So we turn to the following situation: The defendant or target of investigation is a prominent person -- maybe even a sympathetic public figure. Perhaps he is a philanthropist or some other kind of do-gooder. He has arguably violated the law -- at least on its face. Should law enforcement treat him better than the next guy? Absolutely not! But -- and this is the question -- should law enforcement treat him more harshly for fear that the prosecutor (or the agency) might be viewed as compromised; that they are letting this wealthy humanitarian "get away with it" when there is a "policy" of how such cases must be handled?

Coverage of the recent prosecution of RFK daughter Kerry Kennedy in Westchester County, New York for driving under the influence of a sleeping pill made it appear that the prosecution was doing exactly that -- holding against the defendant her very standing in society. Now, it is true, for whatever reason, after the trial was over and she was acquitted in almost record time, Ms. Kennedy told the New York Times that she believed that the prosecutor didn't insist on prosecuting her because she is a Kennedy even though most recognized, from the outset, that the prosecution had an extremely uphill battle. Rather, for her -- at least, when comfortably sitting at home on her sofa after the two year ordeal was finally over -- it was that district attorney's office simply had a blanket "policy" of prosecuting every drunken -- or drugged -- driving arrest (to her, and frankly to this author, a "crazy policy.")

The fact is that few defendants will have the financial and emotional stamina to refuse a plea offer and put together the kind of legal team that Ms. Kennedy secured. But does prosecuting a member of the privileged class -- with all of the attendant media frenzy -- somehow justify harsh treatment of those who do not have resources? As if to say -- "See world, we treat everyone the same, regardless of who they are." That is, even when dismissing the high profile case is the right thing to do in the interest of justice -- not because of who the defendant is, but because there is no there, there.

We probably will never know what entered the prosecutors' mental calculus when they decided to pursue their case against Ms. Kennedy. Was it that the office does in fact insist on prosecuting each and every driving while impaired case, or that the office did not want to be accused of sparing Kennedy because she is, after all, a Kennedy? But, should the circumstance of her birth mean the prosecutor should stand on unyielding principle -- basically saying, "We can't dismiss, for to do so may make us look bad (for actually doing justice)?" Sort of like the judge in the arraignment part 30 years ago unwilling to act, not because it may have been the wrong thing to do, but because of how it would look to those in his courtroom.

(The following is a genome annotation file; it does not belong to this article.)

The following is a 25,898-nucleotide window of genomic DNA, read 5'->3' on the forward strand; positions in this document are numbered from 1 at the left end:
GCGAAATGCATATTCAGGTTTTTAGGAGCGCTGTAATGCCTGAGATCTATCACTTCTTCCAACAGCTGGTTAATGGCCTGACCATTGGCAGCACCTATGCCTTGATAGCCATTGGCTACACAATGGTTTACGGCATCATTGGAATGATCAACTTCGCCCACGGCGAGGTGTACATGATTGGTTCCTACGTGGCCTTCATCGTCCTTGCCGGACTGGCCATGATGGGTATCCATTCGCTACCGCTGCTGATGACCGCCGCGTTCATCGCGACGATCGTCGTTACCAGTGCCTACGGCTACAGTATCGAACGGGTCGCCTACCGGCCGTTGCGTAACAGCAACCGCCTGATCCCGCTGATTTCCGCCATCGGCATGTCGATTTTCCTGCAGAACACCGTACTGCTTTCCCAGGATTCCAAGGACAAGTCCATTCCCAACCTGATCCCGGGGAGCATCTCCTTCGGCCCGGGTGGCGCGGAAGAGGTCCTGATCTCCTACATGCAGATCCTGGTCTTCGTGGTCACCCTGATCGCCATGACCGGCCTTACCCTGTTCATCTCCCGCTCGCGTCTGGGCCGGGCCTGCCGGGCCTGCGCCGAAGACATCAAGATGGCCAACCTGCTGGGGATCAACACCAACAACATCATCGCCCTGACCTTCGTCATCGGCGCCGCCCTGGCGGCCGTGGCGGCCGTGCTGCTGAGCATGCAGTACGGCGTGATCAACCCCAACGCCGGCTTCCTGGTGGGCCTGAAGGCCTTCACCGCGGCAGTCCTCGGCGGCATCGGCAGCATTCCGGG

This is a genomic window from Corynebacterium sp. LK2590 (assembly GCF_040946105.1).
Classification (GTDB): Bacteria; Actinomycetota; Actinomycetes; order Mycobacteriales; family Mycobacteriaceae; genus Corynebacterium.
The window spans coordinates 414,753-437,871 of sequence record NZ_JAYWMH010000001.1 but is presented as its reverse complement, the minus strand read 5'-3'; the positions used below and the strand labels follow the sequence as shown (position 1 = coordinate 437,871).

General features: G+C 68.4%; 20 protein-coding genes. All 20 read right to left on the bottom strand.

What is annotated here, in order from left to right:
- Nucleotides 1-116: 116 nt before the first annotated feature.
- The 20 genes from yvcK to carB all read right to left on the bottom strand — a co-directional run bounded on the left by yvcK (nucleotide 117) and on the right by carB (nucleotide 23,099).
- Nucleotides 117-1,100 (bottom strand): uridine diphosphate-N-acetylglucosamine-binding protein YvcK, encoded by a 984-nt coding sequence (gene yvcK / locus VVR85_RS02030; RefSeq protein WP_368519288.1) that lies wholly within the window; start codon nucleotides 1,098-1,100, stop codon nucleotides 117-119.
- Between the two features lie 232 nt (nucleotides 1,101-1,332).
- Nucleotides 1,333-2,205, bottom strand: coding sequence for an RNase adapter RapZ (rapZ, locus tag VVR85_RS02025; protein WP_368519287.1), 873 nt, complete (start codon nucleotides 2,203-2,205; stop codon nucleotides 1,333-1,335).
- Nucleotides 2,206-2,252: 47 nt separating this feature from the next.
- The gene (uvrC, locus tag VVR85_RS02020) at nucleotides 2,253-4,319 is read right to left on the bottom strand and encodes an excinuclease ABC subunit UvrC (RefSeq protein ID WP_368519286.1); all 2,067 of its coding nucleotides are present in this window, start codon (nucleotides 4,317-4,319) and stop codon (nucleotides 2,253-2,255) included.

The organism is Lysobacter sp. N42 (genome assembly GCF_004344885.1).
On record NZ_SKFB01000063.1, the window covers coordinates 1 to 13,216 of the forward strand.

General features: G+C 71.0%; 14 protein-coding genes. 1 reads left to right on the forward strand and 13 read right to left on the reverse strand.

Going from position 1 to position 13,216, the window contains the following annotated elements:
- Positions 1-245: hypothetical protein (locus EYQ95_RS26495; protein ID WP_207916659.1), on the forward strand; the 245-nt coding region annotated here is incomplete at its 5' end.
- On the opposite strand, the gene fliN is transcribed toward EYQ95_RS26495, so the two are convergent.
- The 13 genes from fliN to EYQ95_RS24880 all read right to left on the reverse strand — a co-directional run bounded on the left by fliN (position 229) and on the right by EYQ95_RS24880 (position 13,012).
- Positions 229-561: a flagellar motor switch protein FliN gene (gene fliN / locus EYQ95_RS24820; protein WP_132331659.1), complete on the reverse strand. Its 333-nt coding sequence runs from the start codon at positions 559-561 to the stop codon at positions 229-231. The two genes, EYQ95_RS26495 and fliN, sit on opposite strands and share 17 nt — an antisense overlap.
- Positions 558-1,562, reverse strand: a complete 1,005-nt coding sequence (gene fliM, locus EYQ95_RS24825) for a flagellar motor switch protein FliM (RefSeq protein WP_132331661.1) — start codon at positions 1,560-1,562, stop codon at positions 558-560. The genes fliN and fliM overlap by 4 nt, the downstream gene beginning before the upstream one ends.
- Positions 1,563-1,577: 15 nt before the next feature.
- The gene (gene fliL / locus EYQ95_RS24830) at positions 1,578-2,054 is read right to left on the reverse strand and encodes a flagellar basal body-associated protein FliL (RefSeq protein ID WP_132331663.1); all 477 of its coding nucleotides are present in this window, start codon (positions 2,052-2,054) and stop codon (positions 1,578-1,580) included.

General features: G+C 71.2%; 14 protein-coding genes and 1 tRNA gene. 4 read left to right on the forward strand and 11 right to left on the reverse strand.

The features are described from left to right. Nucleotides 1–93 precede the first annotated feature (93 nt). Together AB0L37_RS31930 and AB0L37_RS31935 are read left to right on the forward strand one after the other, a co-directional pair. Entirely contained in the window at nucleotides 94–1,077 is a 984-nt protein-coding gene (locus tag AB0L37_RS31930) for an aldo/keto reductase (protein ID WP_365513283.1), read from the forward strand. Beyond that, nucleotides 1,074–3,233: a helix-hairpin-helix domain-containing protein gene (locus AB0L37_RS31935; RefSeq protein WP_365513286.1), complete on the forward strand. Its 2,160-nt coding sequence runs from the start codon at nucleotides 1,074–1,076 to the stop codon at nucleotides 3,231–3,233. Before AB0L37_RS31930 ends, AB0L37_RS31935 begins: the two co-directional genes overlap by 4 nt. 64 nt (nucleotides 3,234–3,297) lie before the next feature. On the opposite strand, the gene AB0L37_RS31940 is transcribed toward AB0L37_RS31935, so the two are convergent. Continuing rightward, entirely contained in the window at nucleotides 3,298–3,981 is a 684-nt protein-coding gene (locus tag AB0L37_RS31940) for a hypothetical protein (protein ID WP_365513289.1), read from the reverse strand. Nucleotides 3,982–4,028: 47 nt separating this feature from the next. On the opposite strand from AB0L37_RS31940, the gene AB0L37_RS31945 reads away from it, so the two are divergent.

Yes, it was Ms. Kennedy's martyred uncle -- President John F. Kennedy -- who, in another context, told the world, "There is always inequality in life ... Life is unfair." But, when considering which matters to pursue, shouldn't prosecutors (and, for that matter, judges) remind themselves of one of the more important biblical tenets -- that true justice be done, irrespective of who the parties are?

It's hard to tell, at day's end, if Kennedy was treated more harshly because of who she is. Maybe, as had been alleged or speculated by some, she was in fact prosecuted because she's a Kennedy, or maybe because of the district attorney's reported (and, if true, somewhat disturbing) blanket policy for such offenses. Now that the dust has settled and Ms. Kennedy is able to return to her privileged life (no negative intended) and humanitarian works, maybe the postmortem should focus its analytical energies at the vice of blanket policies, if that indeed is what was at stake after all.

Maybe, just maybe, both the rich and the poor will benefit from that!